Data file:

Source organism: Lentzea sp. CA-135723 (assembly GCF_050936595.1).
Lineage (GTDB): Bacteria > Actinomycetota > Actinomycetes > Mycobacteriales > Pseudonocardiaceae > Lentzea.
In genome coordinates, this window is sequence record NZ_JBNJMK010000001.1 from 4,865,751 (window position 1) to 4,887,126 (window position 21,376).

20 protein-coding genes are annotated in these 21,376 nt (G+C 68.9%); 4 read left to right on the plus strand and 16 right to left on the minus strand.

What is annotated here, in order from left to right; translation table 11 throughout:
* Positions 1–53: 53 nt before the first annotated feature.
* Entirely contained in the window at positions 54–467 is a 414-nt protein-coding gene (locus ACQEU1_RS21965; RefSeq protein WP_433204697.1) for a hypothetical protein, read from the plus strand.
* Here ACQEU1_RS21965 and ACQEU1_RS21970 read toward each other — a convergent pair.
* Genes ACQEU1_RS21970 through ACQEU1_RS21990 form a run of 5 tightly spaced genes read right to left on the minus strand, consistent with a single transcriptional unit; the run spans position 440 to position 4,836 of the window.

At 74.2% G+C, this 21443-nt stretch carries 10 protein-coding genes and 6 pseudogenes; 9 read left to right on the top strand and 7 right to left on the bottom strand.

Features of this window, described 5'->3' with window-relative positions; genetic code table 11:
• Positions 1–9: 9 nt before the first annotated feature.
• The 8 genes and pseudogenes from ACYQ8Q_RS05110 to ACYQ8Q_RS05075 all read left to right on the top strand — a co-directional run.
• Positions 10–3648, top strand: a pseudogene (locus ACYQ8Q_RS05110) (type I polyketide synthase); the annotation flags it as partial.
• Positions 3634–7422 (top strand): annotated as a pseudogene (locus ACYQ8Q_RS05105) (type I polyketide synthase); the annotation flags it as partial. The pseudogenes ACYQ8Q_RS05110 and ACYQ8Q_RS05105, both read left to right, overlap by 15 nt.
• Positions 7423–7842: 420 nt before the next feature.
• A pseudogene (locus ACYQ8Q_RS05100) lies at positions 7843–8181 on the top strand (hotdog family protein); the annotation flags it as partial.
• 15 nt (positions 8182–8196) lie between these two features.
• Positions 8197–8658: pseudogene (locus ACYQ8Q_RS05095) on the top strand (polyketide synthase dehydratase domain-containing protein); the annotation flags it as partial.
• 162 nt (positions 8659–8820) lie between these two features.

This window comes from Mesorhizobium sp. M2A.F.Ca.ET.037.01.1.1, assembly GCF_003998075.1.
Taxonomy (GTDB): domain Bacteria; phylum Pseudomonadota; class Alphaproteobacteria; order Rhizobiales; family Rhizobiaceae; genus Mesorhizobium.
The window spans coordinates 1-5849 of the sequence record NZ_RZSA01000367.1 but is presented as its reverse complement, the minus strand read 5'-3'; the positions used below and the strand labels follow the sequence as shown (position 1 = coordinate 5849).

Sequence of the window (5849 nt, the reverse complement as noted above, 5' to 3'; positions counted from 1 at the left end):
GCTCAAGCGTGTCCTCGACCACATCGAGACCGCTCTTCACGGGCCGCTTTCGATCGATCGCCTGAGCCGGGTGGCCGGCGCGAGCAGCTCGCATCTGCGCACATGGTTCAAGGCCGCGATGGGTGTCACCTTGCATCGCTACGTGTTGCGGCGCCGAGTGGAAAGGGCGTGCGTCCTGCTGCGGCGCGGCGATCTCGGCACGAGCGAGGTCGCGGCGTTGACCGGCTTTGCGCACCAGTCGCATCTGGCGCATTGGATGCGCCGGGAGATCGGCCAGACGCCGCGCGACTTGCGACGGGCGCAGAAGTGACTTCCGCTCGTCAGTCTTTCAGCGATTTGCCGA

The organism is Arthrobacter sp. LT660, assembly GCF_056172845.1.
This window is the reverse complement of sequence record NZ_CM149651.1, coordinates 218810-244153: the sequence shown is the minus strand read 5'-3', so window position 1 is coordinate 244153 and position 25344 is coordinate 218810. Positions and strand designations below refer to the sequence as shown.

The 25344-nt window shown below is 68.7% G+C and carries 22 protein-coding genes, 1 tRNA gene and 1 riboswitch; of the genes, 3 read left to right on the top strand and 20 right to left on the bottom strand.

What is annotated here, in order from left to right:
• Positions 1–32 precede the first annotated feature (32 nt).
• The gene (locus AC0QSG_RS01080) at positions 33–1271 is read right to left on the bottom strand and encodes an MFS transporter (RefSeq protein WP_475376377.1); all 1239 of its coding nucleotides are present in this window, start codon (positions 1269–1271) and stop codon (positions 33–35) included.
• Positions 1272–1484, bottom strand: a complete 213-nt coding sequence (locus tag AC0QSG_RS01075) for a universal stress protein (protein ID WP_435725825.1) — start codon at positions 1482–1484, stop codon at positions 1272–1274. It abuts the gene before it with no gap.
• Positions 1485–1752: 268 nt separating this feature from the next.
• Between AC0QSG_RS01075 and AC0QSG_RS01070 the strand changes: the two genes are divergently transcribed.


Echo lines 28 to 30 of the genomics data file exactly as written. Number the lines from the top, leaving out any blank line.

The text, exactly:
The 25344-nt window shown below is 68.7% G+C and carries 22 protein-coding genes, 1 tRNA gene and 1 riboswitch; of the genes, 3 read left to right on the top strand and 20 right to left on the bottom strand.

What is annotated here, in order from left to right:
• Positions 1–32 precede the first annotated feature (32 nt).